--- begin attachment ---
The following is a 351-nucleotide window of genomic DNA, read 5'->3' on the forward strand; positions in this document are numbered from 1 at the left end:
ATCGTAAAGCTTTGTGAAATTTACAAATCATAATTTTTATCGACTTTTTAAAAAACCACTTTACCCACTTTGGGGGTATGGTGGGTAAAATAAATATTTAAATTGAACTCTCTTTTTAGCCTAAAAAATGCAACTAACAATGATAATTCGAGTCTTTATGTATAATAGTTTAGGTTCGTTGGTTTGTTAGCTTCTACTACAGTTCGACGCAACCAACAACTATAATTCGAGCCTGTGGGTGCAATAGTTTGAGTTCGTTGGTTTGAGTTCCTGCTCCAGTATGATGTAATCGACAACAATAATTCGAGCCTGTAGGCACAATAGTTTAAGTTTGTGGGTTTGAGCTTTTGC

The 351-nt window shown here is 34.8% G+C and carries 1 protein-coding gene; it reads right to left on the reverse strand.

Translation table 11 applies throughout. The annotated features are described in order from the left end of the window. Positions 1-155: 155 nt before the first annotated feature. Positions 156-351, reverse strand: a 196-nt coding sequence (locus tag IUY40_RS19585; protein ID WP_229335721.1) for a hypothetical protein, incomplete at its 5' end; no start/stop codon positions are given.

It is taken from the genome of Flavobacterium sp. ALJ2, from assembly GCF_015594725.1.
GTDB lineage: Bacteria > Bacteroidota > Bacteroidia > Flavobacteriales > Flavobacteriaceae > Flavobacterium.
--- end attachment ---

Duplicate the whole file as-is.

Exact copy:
The following is a 351-nucleotide window of genomic DNA, read 5'->3' on the forward strand; positions in this document are numbered from 1 at the left end:
ATCGTAAAGCTTTGTGAAATTTACAAATCATAATTTTTATCGACTTTTTAAAAAACCACTTTACCCACTTTGGGGGTATGGTGGGTAAAATAAATATTTAAATTGAACTCTCTTTTTAGCCTAAAAAATGCAACTAACAATGATAATTCGAGTCTTTATGTATAATAGTTTAGGTTCGTTGGTTTGTTAGCTTCTACTACAGTTCGACGCAACCAACAACTATAATTCGAGCCTGTGGGTGCAATAGTTTGAGTTCGTTGGTTTGAGTTCCTGCTCCAGTATGATGTAATCGACAACAATAATTCGAGCCTGTAGGCACAATAGTTTAAGTTTGTGGGTTTGAGCTTTTGC

The 351-nt window shown here is 34.8% G+C and carries 1 protein-coding gene; it reads right to left on the reverse strand.

Translation table 11 applies throughout. The annotated features are described in order from the left end of the window. Positions 1-155: 155 nt before the first annotated feature. Positions 156-351, reverse strand: a 196-nt coding sequence (locus tag IUY40_RS19585; protein ID WP_229335721.1) for a hypothetical protein, incomplete at its 5' end; no start/stop codon positions are given.

It is taken from the genome of Flavobacterium sp. ALJ2, from assembly GCF_015594725.1.
GTDB lineage: Bacteria > Bacteroidota > Bacteroidia > Flavobacteriales > Flavobacteriaceae > Flavobacterium.